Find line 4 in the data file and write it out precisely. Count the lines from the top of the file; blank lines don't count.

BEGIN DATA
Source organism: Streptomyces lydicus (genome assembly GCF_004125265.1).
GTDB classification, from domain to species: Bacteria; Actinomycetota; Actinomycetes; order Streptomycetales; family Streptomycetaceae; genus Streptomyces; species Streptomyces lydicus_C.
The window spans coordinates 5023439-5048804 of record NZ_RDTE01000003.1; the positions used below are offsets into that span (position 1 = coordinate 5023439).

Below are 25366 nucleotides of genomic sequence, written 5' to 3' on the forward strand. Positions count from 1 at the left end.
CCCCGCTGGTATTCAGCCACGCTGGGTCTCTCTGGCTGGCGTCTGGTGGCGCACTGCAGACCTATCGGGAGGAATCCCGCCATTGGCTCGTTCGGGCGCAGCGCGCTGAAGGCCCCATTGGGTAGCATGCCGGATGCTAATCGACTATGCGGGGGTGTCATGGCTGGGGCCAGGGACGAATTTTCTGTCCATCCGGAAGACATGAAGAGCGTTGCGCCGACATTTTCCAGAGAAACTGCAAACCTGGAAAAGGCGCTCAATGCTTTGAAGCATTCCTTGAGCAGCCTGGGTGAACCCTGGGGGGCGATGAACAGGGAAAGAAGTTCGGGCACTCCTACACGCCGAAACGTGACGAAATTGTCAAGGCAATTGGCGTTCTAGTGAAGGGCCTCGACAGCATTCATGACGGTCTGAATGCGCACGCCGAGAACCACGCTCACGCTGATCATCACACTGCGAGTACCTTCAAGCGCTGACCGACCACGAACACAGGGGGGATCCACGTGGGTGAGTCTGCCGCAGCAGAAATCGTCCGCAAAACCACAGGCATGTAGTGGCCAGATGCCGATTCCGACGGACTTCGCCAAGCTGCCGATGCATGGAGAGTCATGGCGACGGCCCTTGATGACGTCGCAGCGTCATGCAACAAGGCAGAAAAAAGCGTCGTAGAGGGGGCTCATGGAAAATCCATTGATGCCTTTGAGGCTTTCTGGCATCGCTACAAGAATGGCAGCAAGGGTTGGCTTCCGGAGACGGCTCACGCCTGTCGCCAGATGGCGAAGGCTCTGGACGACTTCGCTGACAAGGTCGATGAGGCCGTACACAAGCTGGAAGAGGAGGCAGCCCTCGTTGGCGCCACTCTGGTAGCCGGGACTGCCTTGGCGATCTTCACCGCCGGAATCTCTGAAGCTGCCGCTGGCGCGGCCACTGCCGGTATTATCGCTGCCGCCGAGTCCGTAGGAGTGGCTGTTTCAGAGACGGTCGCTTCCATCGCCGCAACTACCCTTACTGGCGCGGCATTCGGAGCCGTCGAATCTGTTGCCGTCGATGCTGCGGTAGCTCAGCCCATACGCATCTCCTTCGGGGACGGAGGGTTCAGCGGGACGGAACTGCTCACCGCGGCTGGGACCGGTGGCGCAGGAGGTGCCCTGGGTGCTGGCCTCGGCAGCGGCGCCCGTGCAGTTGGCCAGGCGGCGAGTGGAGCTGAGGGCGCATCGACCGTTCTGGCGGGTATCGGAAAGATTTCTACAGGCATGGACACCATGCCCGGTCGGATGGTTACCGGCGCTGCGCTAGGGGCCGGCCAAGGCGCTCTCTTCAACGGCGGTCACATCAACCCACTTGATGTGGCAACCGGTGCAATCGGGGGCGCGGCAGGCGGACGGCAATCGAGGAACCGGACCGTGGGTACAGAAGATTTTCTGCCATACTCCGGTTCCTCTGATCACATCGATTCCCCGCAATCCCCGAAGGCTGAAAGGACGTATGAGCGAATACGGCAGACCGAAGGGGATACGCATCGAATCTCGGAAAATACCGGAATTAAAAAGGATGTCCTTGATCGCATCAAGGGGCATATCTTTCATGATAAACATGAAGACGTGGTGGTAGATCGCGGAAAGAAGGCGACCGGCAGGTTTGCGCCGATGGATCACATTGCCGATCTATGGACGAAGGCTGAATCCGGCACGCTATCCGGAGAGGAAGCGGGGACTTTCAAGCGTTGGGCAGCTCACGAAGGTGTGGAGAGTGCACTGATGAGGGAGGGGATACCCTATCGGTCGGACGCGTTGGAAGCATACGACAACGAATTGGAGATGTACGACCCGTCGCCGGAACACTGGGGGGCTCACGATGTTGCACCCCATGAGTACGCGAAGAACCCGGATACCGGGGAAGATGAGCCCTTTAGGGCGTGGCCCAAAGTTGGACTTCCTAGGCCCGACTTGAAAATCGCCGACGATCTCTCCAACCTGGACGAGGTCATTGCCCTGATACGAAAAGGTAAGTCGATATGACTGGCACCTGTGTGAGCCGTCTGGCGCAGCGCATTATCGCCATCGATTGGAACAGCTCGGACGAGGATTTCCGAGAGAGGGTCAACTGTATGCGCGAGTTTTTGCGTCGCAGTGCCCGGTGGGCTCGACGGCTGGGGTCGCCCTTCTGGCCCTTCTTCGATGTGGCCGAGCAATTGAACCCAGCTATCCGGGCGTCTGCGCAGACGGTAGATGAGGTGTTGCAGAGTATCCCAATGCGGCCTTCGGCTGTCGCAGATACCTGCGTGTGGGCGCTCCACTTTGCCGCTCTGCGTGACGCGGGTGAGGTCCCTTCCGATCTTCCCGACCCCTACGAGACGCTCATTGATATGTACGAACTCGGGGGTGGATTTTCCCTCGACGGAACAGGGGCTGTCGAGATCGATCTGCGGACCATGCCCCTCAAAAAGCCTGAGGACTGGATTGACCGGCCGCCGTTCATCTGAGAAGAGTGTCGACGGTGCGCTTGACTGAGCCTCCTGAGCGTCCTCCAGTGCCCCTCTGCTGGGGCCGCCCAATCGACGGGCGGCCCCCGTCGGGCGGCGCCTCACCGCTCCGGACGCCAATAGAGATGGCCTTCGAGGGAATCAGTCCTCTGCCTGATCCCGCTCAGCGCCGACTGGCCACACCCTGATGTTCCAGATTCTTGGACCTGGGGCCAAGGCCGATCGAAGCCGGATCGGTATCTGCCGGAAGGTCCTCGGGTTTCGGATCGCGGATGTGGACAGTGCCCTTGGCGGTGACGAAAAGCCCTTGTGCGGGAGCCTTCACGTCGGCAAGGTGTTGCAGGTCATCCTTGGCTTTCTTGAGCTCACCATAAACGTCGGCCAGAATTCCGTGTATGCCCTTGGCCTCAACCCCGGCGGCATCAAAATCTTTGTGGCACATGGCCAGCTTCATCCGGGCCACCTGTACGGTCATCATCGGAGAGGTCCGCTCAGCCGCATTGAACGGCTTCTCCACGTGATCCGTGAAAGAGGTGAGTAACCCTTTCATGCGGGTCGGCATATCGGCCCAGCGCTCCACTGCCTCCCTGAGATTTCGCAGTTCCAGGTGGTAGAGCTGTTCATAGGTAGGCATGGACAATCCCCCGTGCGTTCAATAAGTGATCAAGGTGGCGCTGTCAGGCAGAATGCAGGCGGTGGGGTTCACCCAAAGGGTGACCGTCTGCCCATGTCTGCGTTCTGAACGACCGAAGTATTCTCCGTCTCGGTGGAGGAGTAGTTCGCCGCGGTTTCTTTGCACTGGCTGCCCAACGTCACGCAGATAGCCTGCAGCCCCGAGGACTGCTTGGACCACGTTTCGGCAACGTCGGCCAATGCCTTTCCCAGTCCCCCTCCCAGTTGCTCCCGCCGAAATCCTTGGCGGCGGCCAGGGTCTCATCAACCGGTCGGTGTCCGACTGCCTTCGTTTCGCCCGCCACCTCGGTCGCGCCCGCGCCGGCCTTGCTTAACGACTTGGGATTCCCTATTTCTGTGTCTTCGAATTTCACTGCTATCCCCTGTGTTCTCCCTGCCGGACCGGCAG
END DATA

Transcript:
Below are 25366 nucleotides of genomic sequence, written 5' to 3' on the forward strand. Positions count from 1 at the left end.